Watermelon the Chinese Medicine Super Food, by Kendra Lay, AP, LAc, ACN

Watermelon is one of those foods that just scream, “summer's here!” But what if I told you watermelon is also used as medicine by practitioners of Chinese herbalists?
All parts of the watermelon, seeds, meat, and rind are used for healing. I'm so excited to share this article and recipe by Kendra Lay, a graduate of AOMA who specializes in combining Chinese medicine with modern nutrition.
Get your melon ballers ready and dive into a sweet, nutritious summer!
Bon Apetit!
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Chinese Medicine Nutrition: The Benefits of Watermelon

Watermelon

I was groomed from a young age to love watermelon. Growing up in Florida, almost every week in the summer my father would stop at a roadside stand and carefully select one of the heavy, green melons. There would be thumping, weighing, and sniffing and finally he would select his prize.

When we got home, he’d cut up the watermelon in large rounds, place it on a plate, and eat it with a spoon–leaving behind just an empty, cylindrical rind and seeds floating in sweet juice. He would always cut me off a piece, too, and I’d enjoy this summertime ritual with my dad.

It wasn’t until I became a practitioner of Chinese medicine that I learned watermelon was more than a sweet summer treat. It is actually a useful medicinal food in the summer—especially for those of us that live in very hot climates.

In Chinese medicine, foods and herbs have energetic properties that have specific healing capacities.

Watermelon is described in Chinese medicine as affecting the heart, bladder, and stomach. It clears heat and is cold in nature.

As we all know, it is full of delicious juice which nourishes the fluids of the body while helping to promote urination. This is a very effective strategy to help clear the heat of summer from the body!

In Chinese medicine it is said that heat can cause constipation, and watermelon is a wonderful antidote for this common ailment as well. Perhaps best yet, watermelon has a calming effect on the spirit and helps to ease frustration, restlessness, and worry.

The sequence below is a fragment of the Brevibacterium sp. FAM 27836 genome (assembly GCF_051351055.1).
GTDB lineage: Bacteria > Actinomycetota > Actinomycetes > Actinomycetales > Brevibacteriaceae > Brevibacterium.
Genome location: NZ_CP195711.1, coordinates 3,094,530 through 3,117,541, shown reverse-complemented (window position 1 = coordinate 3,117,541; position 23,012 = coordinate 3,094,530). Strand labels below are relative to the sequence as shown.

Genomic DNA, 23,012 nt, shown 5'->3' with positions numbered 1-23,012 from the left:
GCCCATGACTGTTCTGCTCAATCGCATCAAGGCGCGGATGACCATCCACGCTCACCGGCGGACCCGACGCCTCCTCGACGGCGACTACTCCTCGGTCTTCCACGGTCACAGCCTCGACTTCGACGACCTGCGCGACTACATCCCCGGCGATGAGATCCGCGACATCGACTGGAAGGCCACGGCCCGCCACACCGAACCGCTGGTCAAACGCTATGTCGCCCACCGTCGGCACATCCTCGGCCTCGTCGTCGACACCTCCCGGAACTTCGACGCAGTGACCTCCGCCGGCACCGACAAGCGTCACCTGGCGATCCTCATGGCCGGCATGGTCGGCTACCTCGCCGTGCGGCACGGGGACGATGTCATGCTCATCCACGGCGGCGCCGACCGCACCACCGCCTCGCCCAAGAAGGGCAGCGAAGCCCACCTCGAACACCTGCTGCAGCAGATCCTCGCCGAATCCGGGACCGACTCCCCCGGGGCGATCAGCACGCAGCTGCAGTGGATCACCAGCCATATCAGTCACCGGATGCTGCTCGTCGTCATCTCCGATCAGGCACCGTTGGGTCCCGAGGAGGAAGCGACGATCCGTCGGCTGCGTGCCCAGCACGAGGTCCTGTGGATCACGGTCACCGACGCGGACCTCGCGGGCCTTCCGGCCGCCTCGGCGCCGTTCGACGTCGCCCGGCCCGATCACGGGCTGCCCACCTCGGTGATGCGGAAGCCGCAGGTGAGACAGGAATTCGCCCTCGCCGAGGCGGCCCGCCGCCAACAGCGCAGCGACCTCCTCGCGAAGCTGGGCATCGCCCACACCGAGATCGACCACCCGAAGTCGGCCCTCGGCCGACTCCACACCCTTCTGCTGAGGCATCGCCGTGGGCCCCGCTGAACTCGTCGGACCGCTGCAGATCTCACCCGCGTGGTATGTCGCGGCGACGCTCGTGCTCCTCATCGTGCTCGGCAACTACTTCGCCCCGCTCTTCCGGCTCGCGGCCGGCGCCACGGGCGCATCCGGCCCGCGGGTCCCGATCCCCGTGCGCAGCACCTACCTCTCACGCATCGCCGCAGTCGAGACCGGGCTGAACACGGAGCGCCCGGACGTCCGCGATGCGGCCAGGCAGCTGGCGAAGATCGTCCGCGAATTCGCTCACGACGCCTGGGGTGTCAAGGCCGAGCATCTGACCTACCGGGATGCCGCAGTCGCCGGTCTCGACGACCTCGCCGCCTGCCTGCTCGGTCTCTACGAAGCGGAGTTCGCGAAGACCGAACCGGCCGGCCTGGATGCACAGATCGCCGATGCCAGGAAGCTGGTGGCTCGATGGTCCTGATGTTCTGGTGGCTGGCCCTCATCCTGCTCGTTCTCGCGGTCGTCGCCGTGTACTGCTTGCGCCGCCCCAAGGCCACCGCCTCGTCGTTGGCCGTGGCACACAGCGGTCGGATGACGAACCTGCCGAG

Waste not, want not: the seeds of the watermelon can also be used as medicine as well.

Dried seeds can be boiled in water and consumed as a tea.The seeds are said to help the kidneys in Chinese medicine—helping to promote urination and also acting a vasodilator to lower high blood pressure.

Those who have a weak digestive system should enjoy watermelon sparingly. In Chinese medicine it is understood that cold foods and raw fruits and vegetables are hard on the digestive tract. Because of this, if you or your child have gas and bloating, eat watermelon in moderation. You could also visit an acupuncturist in your area to help you improve your digestion—either using acupuncture, herbal medicine, or both.

From a Western nutritional perspective, watermelon is high in carotenoids, such as lycopene, and antioxidants such as Vitamins A and C. It is also has a high amount of electrolytes, which is why it is so good for helping us stay hydrated.

East or West—any way you look at it, watermelon is a healthy and delicious summer food.

Watermelon is tasty enough on it’s own, but also check out the recipe below for another “cool” way to enjoy this yummy fruit.

Recipe—Cooling Watermelon, Tomato & Basil Salad

Ingredients:

2 cups ripe tomato, cubed

2 cups watermelon, cubed

¼ cup pine nuts

1 Tbl. fresh mint, minced

1 Tbl. fresh basil, minced

Pinch of sea salt (0ptional)

Instructions:

1. Place all ingredients, except for salt, in a bowl and toss together until combined.

2. Sprinkle the salt over the top and stir again. Enjoy!

*Tip:

You can refrigerate after preparation, but be aware, if you add in salt, it will pull moisture out of the fruits, so it's best to add salt right before serving!

 

References:
Healing with Whole Foods by Paul Pitchford
The Tao of Healthy Eating by Bob Flaws
The World’s Healthiest Foods by George Mateljan

About the author:

Kendra Lay, AP, LAc, Kendra Lay Acupuncture PhysicianACN is a graduate of AOMA practicing in Florida. She specializes in combining Chinese medicine with modern nutrition. Visit her website at www.KendraLay.com

For more information about AOMA Graduate School of Integrative Medicine, please visit their webpage: http://aoma.edu or CLICK HERE

For more articles like the one you read above, visit http://blog.aoma.edu or CLICK HERE

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